Lesser Slave Lake
I have been proud to watch Premier Rachel Notley travelling across the country over the past couple weeks to speak to national business and political leaders on the importance of pipelines to tidewater and Alberta’s return to growth.
We’re seeing a slow but encouraging recovery in the price of oil and there are a few economic indicators that give us reason to be optimistic.
According to the Conference Board of Canada, Alberta is expected to have the strongest gross domestic product growth in Canada in 2018. Investment and activity in the energy sector is recovering. Here at home we are noticing the hotel parking lots looking full with work trucks, with restaurants and other services getting busier again.
Housing starts are up, exports are up, manufacturing is up, retail sales are up, and business incorporations are up.
Alberta has added more than 70,000 full time jobs since June 2016.
I know that not everybody here in the north is feeling it yet but overall we are clearly on the mend.
On Nov. 20, we received some more good news, the Nebraska Public Service Commission has approved TransCanada’s Keystone XL pipeline route. This is a step forward in the broader effort to bring more Alberta oil to the world, diversify our markets and maximize the value we as Albertans get, but it underscores that Canadian regulators need to keep pace if we are going to build a truly diversified set of markets.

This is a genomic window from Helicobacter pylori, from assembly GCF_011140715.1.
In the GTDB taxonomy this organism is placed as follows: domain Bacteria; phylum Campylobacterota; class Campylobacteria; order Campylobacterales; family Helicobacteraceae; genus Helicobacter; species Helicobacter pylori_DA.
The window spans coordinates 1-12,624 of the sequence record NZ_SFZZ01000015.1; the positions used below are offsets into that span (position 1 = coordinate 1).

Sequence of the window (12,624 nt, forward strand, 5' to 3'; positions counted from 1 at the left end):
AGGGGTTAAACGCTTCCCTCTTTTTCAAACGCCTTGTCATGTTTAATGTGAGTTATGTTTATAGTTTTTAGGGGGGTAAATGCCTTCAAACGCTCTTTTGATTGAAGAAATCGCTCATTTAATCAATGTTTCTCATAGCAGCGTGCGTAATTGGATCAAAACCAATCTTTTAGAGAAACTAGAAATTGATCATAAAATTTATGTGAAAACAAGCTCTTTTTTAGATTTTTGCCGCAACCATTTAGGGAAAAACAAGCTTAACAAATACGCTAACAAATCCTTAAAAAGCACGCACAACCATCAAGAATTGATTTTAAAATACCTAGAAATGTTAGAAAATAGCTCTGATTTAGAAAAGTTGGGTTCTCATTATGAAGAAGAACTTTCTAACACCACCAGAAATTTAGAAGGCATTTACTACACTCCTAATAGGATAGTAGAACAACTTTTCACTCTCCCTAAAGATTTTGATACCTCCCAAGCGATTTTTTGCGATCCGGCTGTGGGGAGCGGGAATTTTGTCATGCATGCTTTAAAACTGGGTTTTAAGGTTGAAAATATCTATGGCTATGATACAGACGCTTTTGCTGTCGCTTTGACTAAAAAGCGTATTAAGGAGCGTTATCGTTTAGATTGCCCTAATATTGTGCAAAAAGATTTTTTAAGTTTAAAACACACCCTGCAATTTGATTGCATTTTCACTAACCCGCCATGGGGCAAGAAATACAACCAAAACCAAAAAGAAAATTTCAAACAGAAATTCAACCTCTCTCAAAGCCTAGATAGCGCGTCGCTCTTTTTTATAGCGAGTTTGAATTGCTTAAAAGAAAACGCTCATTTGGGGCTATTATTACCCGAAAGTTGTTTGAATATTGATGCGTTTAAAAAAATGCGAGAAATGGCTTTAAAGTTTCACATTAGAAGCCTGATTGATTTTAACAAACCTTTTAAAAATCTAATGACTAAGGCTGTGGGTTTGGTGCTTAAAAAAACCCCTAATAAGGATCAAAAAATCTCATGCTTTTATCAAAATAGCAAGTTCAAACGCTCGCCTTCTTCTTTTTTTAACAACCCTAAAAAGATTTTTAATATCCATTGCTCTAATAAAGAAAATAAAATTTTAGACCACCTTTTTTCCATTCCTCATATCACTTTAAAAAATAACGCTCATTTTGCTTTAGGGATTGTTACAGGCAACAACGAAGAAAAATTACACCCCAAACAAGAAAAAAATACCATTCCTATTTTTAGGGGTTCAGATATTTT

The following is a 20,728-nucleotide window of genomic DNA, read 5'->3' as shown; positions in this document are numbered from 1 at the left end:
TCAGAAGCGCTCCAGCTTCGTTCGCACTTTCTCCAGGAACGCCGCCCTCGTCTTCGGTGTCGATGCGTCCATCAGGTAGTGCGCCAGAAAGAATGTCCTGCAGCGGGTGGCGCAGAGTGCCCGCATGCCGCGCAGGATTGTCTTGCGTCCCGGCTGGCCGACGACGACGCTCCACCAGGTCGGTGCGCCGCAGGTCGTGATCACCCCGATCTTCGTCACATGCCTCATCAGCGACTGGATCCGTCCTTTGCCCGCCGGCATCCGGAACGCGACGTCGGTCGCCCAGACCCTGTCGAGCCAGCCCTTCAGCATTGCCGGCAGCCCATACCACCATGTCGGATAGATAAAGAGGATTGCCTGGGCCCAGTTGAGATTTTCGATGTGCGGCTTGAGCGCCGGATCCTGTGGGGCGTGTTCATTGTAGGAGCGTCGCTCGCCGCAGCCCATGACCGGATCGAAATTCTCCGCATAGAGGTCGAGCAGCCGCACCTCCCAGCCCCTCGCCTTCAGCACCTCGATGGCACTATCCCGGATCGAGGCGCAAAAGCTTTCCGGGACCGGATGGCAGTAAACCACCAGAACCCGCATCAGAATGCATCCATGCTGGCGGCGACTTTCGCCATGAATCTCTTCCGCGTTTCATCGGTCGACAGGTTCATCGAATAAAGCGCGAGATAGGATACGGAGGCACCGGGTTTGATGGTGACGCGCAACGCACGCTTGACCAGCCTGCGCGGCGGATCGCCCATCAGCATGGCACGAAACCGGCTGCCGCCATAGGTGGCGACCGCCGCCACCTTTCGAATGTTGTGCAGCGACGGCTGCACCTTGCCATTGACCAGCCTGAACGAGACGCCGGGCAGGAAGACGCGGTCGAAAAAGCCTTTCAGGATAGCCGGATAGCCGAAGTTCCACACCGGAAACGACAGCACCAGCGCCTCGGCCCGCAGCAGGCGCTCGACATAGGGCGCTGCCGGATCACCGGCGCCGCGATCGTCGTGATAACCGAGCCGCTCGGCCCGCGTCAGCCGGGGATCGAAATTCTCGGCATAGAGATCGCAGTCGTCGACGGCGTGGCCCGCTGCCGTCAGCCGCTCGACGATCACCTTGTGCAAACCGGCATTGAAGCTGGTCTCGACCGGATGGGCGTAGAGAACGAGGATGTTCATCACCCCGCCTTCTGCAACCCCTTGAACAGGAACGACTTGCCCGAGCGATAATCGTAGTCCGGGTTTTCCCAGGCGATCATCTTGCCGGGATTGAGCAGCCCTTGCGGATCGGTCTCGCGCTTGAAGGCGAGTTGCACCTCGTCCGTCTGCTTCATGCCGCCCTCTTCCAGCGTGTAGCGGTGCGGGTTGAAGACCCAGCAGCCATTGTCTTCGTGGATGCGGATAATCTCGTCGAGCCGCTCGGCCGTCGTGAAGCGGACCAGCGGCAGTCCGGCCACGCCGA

That’s why the premier’s speaking tour is so important.
She had strong words on TransMountain for the federal Liberals.
“The project is in the national interest. That’s why you approved it. Canadians support your decision. It comes with a far-reaching federal plan to address concerns about safety in our coastal waters – one you should be very proud of. But the efforts of local councils to frustrate the national government’s decision that was made in the national interest must be met head on. Now more than ever, Canadians need our national government to articulate and defend the national interest.”
Notley didn’t stop there.
“But you can’t make progress on climate if you tell working people their jobs don’t matter. If the price of climate action is the economic security of hundreds of thousands of working people and their families, then we fail on both counts.”
I couldn’t agree more. Albertans want action on climate change and on strengthening our economy. Premier Notley understands that we need both.